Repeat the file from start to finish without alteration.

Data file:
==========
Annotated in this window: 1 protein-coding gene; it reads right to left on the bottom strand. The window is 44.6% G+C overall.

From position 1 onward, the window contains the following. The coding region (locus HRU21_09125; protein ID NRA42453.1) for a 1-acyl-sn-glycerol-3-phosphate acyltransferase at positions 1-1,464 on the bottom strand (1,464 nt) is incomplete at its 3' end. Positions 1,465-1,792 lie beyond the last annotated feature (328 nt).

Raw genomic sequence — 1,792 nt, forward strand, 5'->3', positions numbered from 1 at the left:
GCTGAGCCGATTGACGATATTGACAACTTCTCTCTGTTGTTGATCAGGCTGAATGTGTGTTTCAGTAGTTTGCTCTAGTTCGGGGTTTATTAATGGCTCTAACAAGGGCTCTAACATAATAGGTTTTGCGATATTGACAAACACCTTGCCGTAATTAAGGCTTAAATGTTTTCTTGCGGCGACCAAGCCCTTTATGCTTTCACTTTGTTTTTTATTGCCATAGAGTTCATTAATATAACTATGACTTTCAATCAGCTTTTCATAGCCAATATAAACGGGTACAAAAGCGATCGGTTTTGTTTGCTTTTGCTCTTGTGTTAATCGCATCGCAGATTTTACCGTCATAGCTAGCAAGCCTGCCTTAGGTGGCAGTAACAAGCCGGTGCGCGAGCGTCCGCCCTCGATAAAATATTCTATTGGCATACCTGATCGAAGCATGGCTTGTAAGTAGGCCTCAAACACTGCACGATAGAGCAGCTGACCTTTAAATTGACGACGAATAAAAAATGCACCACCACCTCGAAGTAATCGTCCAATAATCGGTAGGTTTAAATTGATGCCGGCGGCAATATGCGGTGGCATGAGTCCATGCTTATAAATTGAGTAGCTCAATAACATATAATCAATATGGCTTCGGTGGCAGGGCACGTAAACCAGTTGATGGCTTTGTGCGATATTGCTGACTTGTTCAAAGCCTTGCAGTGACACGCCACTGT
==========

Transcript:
Annotated in this window: 1 protein-coding gene; it reads right to left on the bottom strand. The window is 44.6% G+C overall.

From position 1 onward, the window contains the following. The coding region (locus HRU21_09125; protein ID NRA42453.1) for a 1-acyl-sn-glycerol-3-phosphate acyltransferase at positions 1-1,464 on the bottom strand (1,464 nt) is incomplete at its 3' end. Positions 1,465-1,792 lie beyond the last annotated feature (328 nt).

Raw genomic sequence — 1,792 nt, forward strand, 5'->3', positions numbered from 1 at the left:
GCTGAGCCGATTGACGATATTGACAACTTCTCTCTGTTGTTGATCAGGCTGAATGTGTGTTTCAGTAGTTTGCTCTAGTTCGGGGTTTATTAATGGCTCTAACAAGGGCTCTAACATAATAGGTTTTGCGATATTGACAAACACCTTGCCGTAATTAAGGCTTAAATGTTTTCTTGCGGCGACCAAGCCCTTTATGCTTTCACTTTGTTTTTTATTGCCATAGAGTTCATTAATATAACTATGACTTTCAATCAGCTTTTCATAGCCAATATAAACGGGTACAAAAGCGATCGGTTTTGTTTGCTTTTGCTCTTGTGTTAATCGCATCGCAGATTTTACCGTCATAGCTAGCAAGCCTGCCTTAGGTGGCAGTAACAAGCCGGTGCGCGAGCGTCCGCCCTCGATAAAATATTCTATTGGCATACCTGATCGAAGCATGGCTTGTAAGTAGGCCTCAAACACTGCACGATAGAGCAGCTGACCTTTAAATTGACGACGAATAAAAAATGCACCACCACCTCGAAGTAATCGTCCAATAATCGGTAGGTTTAAATTGATGCCGGCGGCAATATGCGGTGGCATGAGTCCATGCTTATAAATTGAGTAGCTCAATAACATATAATCAATATGGCTTCGGTGGCAGGGCACGTAAACCAGTTGATGGCTTTGTGCGATATTGCTGACTTGTTCAAAGCCTTGCAGTGACACGCCACTGT